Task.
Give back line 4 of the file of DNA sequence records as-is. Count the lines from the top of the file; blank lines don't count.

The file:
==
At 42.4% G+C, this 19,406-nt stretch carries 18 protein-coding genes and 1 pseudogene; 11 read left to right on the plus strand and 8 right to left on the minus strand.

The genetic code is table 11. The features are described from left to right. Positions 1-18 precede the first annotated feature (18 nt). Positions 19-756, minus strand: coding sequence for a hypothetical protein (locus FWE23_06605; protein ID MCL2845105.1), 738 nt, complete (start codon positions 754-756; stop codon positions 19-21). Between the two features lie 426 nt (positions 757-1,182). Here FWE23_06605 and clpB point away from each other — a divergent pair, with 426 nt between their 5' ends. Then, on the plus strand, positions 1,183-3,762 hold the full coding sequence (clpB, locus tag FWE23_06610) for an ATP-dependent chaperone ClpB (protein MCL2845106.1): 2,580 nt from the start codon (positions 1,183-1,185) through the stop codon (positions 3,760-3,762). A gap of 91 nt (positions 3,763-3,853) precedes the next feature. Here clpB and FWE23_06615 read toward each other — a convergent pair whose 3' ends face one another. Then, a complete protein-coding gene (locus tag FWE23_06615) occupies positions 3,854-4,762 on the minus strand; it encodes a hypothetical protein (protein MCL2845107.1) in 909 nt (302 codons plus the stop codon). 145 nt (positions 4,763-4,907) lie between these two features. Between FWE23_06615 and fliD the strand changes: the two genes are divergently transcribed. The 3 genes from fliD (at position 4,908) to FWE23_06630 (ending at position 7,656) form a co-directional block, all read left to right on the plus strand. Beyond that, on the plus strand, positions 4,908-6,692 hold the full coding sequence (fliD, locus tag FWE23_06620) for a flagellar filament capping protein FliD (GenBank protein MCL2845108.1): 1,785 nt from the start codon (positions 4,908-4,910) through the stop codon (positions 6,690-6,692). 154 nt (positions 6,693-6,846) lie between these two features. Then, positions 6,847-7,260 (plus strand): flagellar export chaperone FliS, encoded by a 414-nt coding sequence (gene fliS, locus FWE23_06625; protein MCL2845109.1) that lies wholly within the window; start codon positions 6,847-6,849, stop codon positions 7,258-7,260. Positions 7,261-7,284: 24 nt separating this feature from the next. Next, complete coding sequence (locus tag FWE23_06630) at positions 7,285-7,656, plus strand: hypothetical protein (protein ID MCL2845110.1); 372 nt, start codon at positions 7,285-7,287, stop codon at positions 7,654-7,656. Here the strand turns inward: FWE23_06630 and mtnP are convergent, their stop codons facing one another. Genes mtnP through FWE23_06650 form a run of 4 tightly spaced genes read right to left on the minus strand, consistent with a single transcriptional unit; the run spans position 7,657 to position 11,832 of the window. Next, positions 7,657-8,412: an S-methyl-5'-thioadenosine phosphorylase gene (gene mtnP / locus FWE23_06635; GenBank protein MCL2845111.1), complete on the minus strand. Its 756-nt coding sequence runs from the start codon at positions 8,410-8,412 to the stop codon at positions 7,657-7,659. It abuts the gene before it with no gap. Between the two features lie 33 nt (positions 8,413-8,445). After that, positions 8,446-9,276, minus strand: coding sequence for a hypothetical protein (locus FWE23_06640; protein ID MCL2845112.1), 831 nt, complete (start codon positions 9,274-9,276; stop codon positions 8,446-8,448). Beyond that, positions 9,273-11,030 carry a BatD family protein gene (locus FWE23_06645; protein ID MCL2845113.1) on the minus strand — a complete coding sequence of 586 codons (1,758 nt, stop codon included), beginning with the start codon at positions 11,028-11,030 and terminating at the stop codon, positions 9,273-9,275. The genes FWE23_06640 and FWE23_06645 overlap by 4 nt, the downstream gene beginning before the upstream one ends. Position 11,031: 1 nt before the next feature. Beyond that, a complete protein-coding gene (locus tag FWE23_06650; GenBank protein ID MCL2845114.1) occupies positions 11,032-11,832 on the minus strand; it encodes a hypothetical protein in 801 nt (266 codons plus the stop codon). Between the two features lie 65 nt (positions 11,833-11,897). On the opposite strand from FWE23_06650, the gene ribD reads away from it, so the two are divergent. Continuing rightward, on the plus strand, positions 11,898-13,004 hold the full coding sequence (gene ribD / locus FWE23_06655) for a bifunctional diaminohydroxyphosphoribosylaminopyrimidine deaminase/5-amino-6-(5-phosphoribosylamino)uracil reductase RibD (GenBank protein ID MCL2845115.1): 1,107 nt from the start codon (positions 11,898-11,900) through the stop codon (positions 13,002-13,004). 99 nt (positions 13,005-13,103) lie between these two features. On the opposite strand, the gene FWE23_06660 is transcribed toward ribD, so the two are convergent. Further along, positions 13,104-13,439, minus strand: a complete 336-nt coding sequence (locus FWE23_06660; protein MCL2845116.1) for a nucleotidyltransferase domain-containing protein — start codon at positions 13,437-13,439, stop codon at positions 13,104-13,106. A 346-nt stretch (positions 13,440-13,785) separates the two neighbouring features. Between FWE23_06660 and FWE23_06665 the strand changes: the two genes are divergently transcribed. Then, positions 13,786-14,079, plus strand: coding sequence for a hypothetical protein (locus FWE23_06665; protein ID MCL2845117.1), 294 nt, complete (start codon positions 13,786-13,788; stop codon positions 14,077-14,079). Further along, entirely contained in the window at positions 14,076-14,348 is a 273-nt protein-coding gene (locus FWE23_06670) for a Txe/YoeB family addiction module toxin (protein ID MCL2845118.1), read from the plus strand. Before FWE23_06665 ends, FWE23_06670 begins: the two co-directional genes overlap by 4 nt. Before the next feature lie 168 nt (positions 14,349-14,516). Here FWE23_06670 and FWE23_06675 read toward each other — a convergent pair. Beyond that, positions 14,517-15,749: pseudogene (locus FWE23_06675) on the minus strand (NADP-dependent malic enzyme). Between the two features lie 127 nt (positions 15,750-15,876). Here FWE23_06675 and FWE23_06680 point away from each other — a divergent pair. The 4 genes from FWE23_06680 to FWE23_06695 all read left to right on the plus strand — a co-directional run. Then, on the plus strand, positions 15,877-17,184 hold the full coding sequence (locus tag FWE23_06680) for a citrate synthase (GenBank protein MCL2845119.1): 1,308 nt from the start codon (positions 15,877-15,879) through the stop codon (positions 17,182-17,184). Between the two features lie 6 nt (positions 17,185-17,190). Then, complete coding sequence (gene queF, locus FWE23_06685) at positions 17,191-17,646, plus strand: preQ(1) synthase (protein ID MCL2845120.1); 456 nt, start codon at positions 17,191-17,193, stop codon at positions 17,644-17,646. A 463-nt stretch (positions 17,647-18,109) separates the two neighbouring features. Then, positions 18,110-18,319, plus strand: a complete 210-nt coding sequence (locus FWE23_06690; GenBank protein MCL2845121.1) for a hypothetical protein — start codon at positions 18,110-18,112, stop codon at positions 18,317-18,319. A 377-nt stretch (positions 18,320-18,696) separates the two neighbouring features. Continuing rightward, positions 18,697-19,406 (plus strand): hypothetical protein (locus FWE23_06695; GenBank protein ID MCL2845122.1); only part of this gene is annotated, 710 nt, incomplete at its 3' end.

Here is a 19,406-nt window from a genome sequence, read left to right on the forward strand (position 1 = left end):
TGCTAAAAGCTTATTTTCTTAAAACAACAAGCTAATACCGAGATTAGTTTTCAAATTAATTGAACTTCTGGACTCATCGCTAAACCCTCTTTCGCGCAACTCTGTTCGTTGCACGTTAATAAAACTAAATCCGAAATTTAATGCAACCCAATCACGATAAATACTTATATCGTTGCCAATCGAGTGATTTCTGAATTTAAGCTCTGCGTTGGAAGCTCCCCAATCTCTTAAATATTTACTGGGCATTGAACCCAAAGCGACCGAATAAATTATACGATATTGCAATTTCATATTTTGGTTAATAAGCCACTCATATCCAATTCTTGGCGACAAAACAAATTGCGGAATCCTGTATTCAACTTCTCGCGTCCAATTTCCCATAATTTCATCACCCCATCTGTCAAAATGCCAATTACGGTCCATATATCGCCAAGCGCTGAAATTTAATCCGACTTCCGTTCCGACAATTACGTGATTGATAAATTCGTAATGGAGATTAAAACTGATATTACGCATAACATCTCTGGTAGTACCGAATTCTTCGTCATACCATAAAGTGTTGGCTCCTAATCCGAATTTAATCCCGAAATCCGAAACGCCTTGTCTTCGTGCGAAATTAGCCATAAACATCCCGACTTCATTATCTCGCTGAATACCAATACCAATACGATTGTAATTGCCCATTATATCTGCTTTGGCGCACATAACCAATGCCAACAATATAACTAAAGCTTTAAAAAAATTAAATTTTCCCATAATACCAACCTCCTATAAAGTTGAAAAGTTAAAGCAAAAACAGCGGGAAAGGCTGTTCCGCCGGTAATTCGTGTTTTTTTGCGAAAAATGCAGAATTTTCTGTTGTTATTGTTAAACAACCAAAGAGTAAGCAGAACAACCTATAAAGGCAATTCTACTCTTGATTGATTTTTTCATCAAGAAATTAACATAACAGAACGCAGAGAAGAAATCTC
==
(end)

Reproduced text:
TGCTAAAAGCTTATTTTCTTAAAACAACAAGCTAATACCGAGATTAGTTTTCAAATTAATTGAACTTCTGGACTCATCGCTAAACCCTCTTTCGCGCAACTCTGTTCGTTGCACGTTAATAAAACTAAATCCGAAATTTAATGCAACCCAATCACGATAAATACTTATATCGTTGCCAATCGAGTGATTTCTGAATTTAAGCTCTGCGTTGGAAGCTCCCCAATCTCTTAAATATTTACTGGGCATTGAACCCAAAGCGACCGAATAAATTATACGATATTGCAATTTCATATTTTGGTTAATAAGCCACTCATATCCAATTCTTGGCGACAAAACAAATTGCGGAATCCTGTATTCAACTTCTCGCGTCCAATTTCCCATAATTTCATCACCCCATCTGTCAAAATGCCAATTACGGTCCATATATCGCCAAGCGCTGAAATTTAATCCGACTTCCGTTCCGACAATTACGTGATTGATAAATTCGTAATGGAGATTAAAACTGATATTACGCATAACATCTCTGGTAGTACCGAATTCTTCGTCATACCATAAAGTGTTGGCTCCTAATCCGAATTTAATCCCGAAATCCGAAACGCCTTGTCTTCGTGCGAAATTAGCCATAAACATCCCGACTTCATTATCTCGCTGAATACCAATACCAATACGATTGTAATTGCCCATTATATCTGCTTTGGCGCACATAACCAATGCCAACAATATAACTAAAGCTTTAAAAAAATTAAATTTTCCCATAATACCAACCTCCTATAAAGTTGAAAAGTTAAAGCAAAAACAGCGGGAAAGGCTGTTCCGCCGGTAATTCGTGTTTTTTTGCGAAAAATGCAGAATTTTCTGTTGTTATTGTTAAACAACCAAAGAGTAAGCAGAACAACCTATAAAGGCAATTCTACTCTTGATTGATTTTTTCATCAAGAAATTAACATAACAGAACGCAGAGAAGAAATCTC